…the man who’s made the tomb for King Richard III in Leicester Cathedral.
James is one of the more remarkable of the many fascinating people I’ve met in the course of this unparalleled journey that the discovery of King Richard III’s remains has brought about. I’ve mentioned him before, but having just returned form another visit to his workshop in Rutland I’m filled again with admiration for his craftsmanship, attention to detail – and just plain old-fashioned stubborn determination to get the job done!
The tomb’s design was, as is well known, not without controversy, being developed by josh Mccsh, our architect, in collaboration with Chapter, the fabric group, and subject to the overall approval of the Cathedrals Fabric Commission for England. But once it was settled last March most people will have given little thought to how it would actually be made. It’s just one bit of stone on top of another, after all, isn’t it? Wrong! Granted the top stone – the swaledale fossil – is one large piece. But finding the right stone, for both size and orientation, transporting it to the workshop, and then beginning the painstaking task of slicing, polishing and finishing it is a specialist task above all specialisms. For a starter, how do you turn a 3 tonne block of fragile stone over to cut the other face without risking it breaking? (There’s not another one on the shelf you can reach for.) And there’s the cross to cut into it – without damaging it – and the internal facets to fix and polish. Just one of the tasks where James has invented a tool which didn’t exist, to smooth down those tricky internal faces.
And how about the plinth, of kilkenny marble? One large piece of stone, with a hole in the middle for a coffin to go through, perhaps? No way. It has to be designed to take the weight of the top, to have just the right slope and angles on the sides, to take the carved words, the raided Ricardian boars, and the inset coat of arms. In fact it’s probably made up of several dozen separate pieces, all cut precisely and exactly to shape and size, and then all painstakingly assembled on site by James and his team of merry men. Which is why that part of the exercise took abut two weeks, in the ambulatory, after the main builders, FWA, had moved out. And was only finished this week.
And if that wasn’t enough, James also has the task of helping create our new altar-table – planned to be in the building just in time for the reinterment services. This is an amazing piece of design from Josh working to our brief, and of workmanship from James, along with a few others making the frame. But the real work above and beyond arose form our decision to clad the whole in sheets of alabaster – which is nowhere available above ground in the right amounts.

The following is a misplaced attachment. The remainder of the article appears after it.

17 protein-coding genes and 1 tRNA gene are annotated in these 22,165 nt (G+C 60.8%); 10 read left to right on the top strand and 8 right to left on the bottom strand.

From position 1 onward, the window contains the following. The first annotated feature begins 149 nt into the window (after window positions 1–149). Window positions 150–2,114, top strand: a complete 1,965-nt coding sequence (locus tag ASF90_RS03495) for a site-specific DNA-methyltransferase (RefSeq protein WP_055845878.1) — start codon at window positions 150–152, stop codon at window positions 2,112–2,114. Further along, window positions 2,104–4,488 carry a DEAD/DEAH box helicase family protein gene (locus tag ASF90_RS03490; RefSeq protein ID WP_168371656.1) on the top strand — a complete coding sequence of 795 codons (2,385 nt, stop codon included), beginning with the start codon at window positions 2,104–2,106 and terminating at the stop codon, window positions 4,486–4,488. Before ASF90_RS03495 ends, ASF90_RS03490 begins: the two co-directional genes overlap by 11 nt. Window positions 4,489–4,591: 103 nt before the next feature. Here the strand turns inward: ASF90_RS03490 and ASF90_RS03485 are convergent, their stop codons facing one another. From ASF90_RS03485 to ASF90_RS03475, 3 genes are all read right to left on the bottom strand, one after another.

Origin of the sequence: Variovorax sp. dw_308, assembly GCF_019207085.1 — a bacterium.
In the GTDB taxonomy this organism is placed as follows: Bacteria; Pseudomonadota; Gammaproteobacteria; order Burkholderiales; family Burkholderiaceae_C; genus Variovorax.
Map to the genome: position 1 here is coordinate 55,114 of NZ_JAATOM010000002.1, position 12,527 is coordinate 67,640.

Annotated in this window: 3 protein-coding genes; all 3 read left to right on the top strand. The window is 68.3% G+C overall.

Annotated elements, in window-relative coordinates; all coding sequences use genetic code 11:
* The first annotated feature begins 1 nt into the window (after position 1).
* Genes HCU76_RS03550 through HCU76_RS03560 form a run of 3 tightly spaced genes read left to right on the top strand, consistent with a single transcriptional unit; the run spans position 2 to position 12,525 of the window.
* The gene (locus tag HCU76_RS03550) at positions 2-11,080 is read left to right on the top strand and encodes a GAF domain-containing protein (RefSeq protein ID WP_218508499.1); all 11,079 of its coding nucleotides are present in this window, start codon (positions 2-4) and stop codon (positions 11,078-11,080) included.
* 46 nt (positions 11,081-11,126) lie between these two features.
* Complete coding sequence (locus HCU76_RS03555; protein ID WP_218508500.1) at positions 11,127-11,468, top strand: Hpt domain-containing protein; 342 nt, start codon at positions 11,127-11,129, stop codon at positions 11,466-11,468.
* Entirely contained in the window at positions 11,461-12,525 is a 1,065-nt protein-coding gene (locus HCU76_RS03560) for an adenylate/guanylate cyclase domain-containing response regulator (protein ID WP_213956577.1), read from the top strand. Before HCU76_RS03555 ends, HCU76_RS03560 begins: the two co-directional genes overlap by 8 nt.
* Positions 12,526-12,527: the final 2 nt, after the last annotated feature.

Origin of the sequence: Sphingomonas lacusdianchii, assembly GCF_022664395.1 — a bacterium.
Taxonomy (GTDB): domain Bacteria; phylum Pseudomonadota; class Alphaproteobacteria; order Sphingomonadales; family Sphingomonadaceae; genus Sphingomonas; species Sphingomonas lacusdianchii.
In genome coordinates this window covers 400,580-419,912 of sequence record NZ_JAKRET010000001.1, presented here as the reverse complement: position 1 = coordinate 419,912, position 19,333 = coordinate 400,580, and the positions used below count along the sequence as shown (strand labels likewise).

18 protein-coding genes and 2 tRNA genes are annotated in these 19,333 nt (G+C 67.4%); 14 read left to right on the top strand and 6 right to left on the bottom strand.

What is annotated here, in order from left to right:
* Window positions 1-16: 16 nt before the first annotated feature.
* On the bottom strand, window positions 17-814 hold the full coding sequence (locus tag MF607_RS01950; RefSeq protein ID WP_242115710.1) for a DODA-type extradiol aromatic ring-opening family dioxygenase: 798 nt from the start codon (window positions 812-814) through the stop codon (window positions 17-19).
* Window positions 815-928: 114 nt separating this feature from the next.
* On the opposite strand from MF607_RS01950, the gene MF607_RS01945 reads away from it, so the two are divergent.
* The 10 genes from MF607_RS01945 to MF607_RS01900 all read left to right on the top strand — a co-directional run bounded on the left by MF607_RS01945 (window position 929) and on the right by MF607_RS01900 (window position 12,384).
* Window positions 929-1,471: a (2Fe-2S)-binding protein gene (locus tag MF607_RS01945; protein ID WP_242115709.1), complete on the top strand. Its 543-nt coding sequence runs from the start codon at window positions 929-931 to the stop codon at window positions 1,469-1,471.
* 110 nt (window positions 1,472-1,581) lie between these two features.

So James, following up on leads from our stone suppliers, went several miles underground into a gypsum mine where the last slabs were known to be, and with the expert help of the art of guys who look after mines every day, he oversaw the blasting and prising and pulling out of the earth of a block large enough to provide all the different faces we needed. These have since been sliced, polished and worked, in order to hang onto the framework being made elsewhere, in time to arrive in the Cathedral by the end of next week.
Not that it’s all over then. Because James and crew arrive back in the Cathedral with the tombstone – now cut down to a mere 2.3 tonnes – on the evening of reinterment day (March 26th), in order to carefully bring this massive load carefully over our floor, across the new sanctuary, through the narrow gates of the relocated Nicholson screen, hold it in place over the grave space – by then containing the coffin within which lie the mortal remans of the king – and lower it carefully into place. A job for which you only get one go And then secure it, so that it never can move again (bar earthquake or the vagaries of the far distant future). and that, we’re prepared to believe, could take all night to secure. So it’s there in time for our service of Reveal the next day.
James is a giant of a man in stature, and a natural innovator and designer. But straightforward in nature and a joy to work with. If it won’t work one way – he’ll find another way to do it. His work is already well-known in many famous places up and down the land- and after this I hope he’s sought out for many more. Because it’s not just the nature of the commission – but the care and ingenuity he’s brought to it.
So if you thought it was all a matter of sitting with a chisel and giving a few desultory taps – think again. And then again. And then, when you see it all for yourselves, perhaps you’ll know why I say: “Let’s hear it for James.”